Definitions

from The American Heritage® Dictionary of the English Language, 5th Edition.

  • intransitive verb To cease living; become dead; expire.
  • intransitive verb To cease existing, especially by degrees; fade.
  • intransitive verb To experience an agony or suffering suggestive of that of death.
  • intransitive verb Informal To desire something greatly.
  • intransitive verb To cease operation; stop.
  • intransitive verb To be destroyed, as in combat.
  • intransitive verb To become indifferent.
  • idiom (die hard) To take a long time in passing out of existence.
  • idiom (die hard) To resist against overwhelming, hopeless odds.
  • idiom (die on the vine) To fail, as from lack of support, especially at an early stage.
  • idiom (to die for) Remarkable or highly desirable.
  • noun A device used for cutting out, forming, or stamping material, especially.
  • noun An engraved metal piece used for impressing a design onto a softer metal, as in coining money.
  • noun One of several component pieces that are fitted into a diestock to cut threads on screws or bolts.
  • noun A part on a machine that punches shaped holes in, cuts, or forms sheet metal, cardboard, or other stock.
  • noun A metal block containing small conical holes through which plastic, metal, or other ductile material is extruded or drawn.
  • noun Architecture The dado of a pedestal, especially when cube-shaped.
  • noun A small cube marked on each side with from one to six dots, usually used in pairs in gambling and in various other games.
  • noun A game of chance using dice.
  • transitive verb To cut, form, or stamp with or as if with a die.
  • idiom (load the dice) To make an outcome highly probable; predetermine a result.
  • idiom (load the dice) To put another at a distinct disadvantage, as through prior maneuver.
  • idiom (no dice) Of no use; futile.
  • idiom (no dice) Used as a refusal to a request.
  • idiom (the die is cast) The decision has been made and is irrevocable.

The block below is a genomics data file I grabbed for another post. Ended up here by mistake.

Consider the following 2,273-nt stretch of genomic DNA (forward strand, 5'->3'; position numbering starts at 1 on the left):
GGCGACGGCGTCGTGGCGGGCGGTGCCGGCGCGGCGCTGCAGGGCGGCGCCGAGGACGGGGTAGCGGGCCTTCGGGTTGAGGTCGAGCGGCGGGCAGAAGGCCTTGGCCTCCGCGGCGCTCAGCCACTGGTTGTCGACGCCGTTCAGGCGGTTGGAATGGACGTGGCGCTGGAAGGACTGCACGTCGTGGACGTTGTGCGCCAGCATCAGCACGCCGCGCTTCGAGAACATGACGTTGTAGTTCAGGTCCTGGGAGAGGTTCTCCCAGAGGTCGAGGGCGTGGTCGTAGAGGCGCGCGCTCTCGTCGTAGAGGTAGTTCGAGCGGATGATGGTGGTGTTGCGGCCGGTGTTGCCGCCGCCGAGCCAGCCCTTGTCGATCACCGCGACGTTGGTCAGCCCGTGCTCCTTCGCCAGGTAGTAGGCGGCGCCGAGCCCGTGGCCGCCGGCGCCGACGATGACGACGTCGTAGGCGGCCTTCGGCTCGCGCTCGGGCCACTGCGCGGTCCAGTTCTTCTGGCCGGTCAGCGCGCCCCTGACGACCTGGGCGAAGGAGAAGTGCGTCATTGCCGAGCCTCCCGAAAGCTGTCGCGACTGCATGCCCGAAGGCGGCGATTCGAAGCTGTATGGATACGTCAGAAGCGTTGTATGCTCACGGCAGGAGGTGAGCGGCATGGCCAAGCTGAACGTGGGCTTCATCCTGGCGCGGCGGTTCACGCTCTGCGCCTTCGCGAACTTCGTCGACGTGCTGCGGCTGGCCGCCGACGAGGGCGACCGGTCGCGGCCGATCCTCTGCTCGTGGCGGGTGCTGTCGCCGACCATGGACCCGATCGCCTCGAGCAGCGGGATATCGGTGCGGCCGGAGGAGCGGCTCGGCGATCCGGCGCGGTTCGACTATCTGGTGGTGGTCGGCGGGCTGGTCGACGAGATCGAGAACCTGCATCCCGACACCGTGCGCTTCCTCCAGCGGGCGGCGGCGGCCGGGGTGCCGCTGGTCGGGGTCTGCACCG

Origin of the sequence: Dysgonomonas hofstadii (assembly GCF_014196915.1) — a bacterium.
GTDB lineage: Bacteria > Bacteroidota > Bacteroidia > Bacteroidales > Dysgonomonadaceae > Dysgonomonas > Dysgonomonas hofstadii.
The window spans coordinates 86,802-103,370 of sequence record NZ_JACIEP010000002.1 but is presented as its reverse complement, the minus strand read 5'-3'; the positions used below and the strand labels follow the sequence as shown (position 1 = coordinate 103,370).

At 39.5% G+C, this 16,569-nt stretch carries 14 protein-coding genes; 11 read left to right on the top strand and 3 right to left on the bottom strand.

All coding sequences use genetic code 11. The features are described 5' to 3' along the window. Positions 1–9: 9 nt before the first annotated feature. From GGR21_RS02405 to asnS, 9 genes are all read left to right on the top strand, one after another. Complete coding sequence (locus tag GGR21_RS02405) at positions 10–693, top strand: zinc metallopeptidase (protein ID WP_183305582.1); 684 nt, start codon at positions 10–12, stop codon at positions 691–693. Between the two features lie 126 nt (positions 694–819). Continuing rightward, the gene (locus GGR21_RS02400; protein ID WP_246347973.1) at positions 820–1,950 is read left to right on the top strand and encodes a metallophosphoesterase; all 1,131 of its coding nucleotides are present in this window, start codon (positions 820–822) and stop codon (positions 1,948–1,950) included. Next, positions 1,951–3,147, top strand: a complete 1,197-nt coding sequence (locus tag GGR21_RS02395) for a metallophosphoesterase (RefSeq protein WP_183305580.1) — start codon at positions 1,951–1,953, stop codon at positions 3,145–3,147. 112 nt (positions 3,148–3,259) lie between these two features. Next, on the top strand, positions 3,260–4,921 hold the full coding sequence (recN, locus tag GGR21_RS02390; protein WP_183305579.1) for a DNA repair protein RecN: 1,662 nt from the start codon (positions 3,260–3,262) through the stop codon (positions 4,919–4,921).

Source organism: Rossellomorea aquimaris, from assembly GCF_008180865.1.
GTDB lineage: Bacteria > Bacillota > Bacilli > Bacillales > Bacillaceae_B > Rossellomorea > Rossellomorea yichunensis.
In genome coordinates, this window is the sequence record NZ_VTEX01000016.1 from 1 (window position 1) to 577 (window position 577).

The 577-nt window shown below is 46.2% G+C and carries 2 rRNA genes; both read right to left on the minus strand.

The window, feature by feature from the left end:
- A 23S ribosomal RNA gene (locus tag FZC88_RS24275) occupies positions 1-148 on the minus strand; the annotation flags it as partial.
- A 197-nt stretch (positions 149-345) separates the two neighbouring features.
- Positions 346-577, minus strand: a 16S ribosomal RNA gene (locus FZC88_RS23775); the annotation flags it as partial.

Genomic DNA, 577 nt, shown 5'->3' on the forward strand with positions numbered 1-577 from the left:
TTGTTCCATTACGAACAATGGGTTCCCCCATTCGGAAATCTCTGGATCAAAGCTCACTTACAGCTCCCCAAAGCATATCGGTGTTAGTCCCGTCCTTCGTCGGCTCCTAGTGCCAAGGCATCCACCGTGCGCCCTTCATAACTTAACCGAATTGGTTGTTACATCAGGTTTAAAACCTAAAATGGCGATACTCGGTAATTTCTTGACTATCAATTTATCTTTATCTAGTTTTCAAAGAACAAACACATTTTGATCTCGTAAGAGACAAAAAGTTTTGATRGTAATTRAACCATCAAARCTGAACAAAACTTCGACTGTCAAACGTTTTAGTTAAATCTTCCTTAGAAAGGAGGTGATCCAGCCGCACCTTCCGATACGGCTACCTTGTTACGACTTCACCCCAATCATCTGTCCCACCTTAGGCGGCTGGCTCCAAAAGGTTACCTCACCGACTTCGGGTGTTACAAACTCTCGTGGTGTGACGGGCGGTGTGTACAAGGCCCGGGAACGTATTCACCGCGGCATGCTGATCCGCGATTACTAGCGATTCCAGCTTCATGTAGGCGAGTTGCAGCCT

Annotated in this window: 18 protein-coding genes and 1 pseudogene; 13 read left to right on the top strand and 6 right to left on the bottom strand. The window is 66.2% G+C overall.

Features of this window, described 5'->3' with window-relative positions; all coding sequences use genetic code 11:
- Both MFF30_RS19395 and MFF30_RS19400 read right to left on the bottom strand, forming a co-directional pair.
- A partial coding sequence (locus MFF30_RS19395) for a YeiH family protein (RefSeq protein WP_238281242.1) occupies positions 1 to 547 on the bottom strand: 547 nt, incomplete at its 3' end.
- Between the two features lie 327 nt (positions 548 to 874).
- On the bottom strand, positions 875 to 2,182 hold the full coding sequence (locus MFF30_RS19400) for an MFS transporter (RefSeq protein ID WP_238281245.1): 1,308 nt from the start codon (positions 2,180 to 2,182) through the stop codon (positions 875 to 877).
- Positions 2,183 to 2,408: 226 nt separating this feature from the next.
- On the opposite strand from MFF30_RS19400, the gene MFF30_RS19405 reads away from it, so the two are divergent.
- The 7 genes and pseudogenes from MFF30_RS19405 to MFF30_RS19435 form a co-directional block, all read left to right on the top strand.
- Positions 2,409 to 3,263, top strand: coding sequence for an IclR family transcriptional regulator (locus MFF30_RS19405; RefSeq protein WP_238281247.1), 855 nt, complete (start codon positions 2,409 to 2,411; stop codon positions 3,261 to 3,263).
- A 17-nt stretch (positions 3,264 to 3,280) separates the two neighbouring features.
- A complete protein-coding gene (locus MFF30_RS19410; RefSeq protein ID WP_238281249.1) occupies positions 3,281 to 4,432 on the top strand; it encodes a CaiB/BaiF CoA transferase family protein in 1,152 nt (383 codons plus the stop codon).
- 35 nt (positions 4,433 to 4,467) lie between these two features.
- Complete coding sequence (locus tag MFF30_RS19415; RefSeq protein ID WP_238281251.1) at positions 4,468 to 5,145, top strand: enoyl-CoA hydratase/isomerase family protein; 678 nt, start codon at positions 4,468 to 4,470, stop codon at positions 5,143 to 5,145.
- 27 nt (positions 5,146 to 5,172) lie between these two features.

from The Century Dictionary.

  • noun A small cube marked on its faces with spots numbering from one to six, used in gaming by being thrown from a box or the hand, the chance being decided by the highest number of spots turned up, and in several Other ways.
  • noun Hazard; chance.
  • noun Any small cube or square block.
  • noun In architecture, the cubical part of a pedestal between its base and cornice. See cut under dado.
  • noun An engraved stamp used for stamping a design, etc., in some softer material, as in coining money.
  • noun One of two or more pieces of hardened steel forming together a female screw for cutting the threads of screws.
  • noun In metal-working, a bed-plate or disk having an opening in the center, used in a punching-machine to support the metal from which any piece is punched.
  • noun A knife by which blanks of any desired shape and size are cut out, as in the sole-shaped cutting-dies used in shoe-factories.
  • noun An obsolete spelling of dye.
  • To mold or form with a die or with dies.
  • To cease to live; lose or part with life; expire; suffer death; perish: said of sentient beings, and used absolutely (as, all must die), or with of, by, or from, to express the cause of death, or with for to express the object or occasion of dying: as, to die of smallpox, or by violence; to die for one's country.
  • To lose vital power or action; become devitalized or dead: said of plants or parts of plants, as a decayed tree or a withered limb or stem: as, certain plants die down to the ground annually, while their roots live.
  • To sink; faint.
  • To come to an end or come to nothing; cease, or cease to exist; perish; be lost.
  • To come to an end gradually; become extinct by degrees; vanish by or as if by death: usually with away, out, or down.
  • To become less and less subject to, or cease to be under the power or influence of, a thing: followed by to or unto: as, to die to sin.
  • To languish with affection or love.
  • To be consumed with a great yearning or desire; be very desirous; desire keenly or greatly: as, she was just dying to go.

Etymologies

from The American Heritage® Dictionary of the English Language, 4th Edition

[Middle English dien, probably from Old Norse deyja; see dheu- in Indo-European roots.]

from The American Heritage® Dictionary of the English Language, 4th Edition

[Middle English de, gaming die, from Old French, from Latin datum, given, from neuter past participle of dare, to give; see dō- in Indo-European roots.]

from Wiktionary, Creative Commons Attribution/Share-Alike License

From Middle English dien, deien, from Old Norse deyja ("to die, pass away"), from Proto-Germanic *dawjanan, *diwanan (“to die”) (compare Danish , Low German döen, Middle Dutch doyen, douwen, Old High German touwen), from Proto-Indo-European *dʰew- (“to pass away; to die”) (compare Old Norse dá 'catalepsy', Old Irish díth 'end, death', Old Church Slavonic daviti 'to strangle', Albanian vdes ("to die"), vdekje ("death"), Armenian դի (di, "corpse"), Avestan dvaidī 'we press').

Examples

Comments

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  • I love the way this is tagged 'coin collecting'. You can't take it with you, you know...

    November 9, 2008

  • @VanishedOne there's only one way to pay Charon as your cross the river Stix.

    November 9, 2008

  • That's my tag--goes w/ my coin list. I did like the juxtaposition. :-)

    November 10, 2008